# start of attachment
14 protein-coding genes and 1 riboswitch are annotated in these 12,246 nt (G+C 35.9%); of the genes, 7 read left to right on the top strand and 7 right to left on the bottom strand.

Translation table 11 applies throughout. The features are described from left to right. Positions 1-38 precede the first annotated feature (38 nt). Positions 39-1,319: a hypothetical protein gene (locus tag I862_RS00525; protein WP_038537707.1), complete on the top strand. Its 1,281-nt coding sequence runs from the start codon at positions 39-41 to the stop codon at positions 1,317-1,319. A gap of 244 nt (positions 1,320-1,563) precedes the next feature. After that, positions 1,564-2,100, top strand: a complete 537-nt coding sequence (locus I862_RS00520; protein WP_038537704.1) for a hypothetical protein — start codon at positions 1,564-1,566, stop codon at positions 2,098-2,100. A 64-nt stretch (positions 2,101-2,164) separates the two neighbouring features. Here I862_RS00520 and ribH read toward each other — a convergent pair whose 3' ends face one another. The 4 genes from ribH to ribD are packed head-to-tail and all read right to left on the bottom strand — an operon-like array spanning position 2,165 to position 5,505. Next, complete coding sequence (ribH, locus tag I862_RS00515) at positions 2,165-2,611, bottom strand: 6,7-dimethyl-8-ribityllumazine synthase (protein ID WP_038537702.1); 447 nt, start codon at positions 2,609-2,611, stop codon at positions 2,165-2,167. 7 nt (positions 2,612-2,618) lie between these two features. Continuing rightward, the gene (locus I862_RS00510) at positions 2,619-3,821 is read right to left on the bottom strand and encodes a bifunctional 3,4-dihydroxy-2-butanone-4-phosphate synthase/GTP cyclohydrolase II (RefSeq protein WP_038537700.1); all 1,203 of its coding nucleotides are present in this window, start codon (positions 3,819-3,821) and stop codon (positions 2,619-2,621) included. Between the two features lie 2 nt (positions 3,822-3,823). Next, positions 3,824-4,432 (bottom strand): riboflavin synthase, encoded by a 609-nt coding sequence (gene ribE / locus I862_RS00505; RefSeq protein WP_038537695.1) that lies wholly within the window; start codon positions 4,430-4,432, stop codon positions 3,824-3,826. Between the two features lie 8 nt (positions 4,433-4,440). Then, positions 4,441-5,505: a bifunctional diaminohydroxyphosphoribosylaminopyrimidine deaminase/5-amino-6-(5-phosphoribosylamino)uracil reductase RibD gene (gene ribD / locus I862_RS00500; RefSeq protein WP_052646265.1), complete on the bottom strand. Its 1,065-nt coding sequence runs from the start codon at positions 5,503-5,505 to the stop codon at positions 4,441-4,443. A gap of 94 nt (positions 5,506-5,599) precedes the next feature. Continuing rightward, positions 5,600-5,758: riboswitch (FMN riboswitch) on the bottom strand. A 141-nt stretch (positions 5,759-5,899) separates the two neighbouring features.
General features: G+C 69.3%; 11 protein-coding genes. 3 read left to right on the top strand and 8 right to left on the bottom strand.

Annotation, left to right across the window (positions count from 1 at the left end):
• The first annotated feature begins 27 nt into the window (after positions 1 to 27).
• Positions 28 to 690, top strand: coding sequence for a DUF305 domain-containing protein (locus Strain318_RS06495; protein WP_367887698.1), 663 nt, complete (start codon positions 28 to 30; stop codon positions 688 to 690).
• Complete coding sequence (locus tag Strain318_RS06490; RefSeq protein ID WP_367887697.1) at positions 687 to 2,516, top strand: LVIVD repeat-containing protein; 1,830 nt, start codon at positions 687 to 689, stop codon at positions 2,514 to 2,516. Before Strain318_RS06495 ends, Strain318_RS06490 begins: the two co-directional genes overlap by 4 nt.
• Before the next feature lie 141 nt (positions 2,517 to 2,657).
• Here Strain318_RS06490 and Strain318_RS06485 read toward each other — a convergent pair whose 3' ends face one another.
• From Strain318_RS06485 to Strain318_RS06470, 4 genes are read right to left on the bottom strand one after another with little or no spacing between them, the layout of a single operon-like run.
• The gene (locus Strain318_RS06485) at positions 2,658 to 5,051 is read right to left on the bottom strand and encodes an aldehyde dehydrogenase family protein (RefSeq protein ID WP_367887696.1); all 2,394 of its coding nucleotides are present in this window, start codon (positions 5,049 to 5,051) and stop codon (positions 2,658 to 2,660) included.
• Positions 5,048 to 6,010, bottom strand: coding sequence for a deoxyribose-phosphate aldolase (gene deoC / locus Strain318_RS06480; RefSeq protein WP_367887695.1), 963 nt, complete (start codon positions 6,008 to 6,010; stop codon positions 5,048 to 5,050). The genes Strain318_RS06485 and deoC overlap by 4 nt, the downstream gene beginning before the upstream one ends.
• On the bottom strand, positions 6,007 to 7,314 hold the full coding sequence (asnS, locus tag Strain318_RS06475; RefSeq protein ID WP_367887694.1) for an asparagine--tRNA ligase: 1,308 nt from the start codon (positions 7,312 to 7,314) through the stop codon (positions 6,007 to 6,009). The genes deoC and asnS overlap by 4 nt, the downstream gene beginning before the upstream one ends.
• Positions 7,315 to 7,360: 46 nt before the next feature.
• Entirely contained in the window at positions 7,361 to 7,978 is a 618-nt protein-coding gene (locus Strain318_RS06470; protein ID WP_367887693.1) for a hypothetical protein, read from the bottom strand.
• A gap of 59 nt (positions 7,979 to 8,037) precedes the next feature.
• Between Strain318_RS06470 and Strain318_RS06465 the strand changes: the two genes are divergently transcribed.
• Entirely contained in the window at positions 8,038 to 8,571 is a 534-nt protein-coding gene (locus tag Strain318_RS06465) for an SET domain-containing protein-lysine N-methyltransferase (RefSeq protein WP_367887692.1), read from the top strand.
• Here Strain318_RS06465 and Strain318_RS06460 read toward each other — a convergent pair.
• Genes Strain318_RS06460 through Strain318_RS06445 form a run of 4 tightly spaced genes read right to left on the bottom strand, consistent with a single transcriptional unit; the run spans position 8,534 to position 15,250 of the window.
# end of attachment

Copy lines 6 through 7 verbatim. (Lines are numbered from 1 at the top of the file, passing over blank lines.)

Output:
• Positions 28 to 690, top strand: coding sequence for a DUF305 domain-containing protein (locus Strain318_RS06495; protein WP_367887698.1), 663 nt, complete (start codon positions 28 to 30; stop codon positions 688 to 690).
• Complete coding sequence (locus tag Strain318_RS06490; RefSeq protein ID WP_367887697.1) at positions 687 to 2,516, top strand: LVIVD repeat-containing protein; 1,830 nt, start codon at positions 687 to 689, stop codon at positions 2,514 to 2,516. Before Strain318_RS06495 ends, Strain318_RS06490 begins: the two co-directional genes overlap by 4 nt.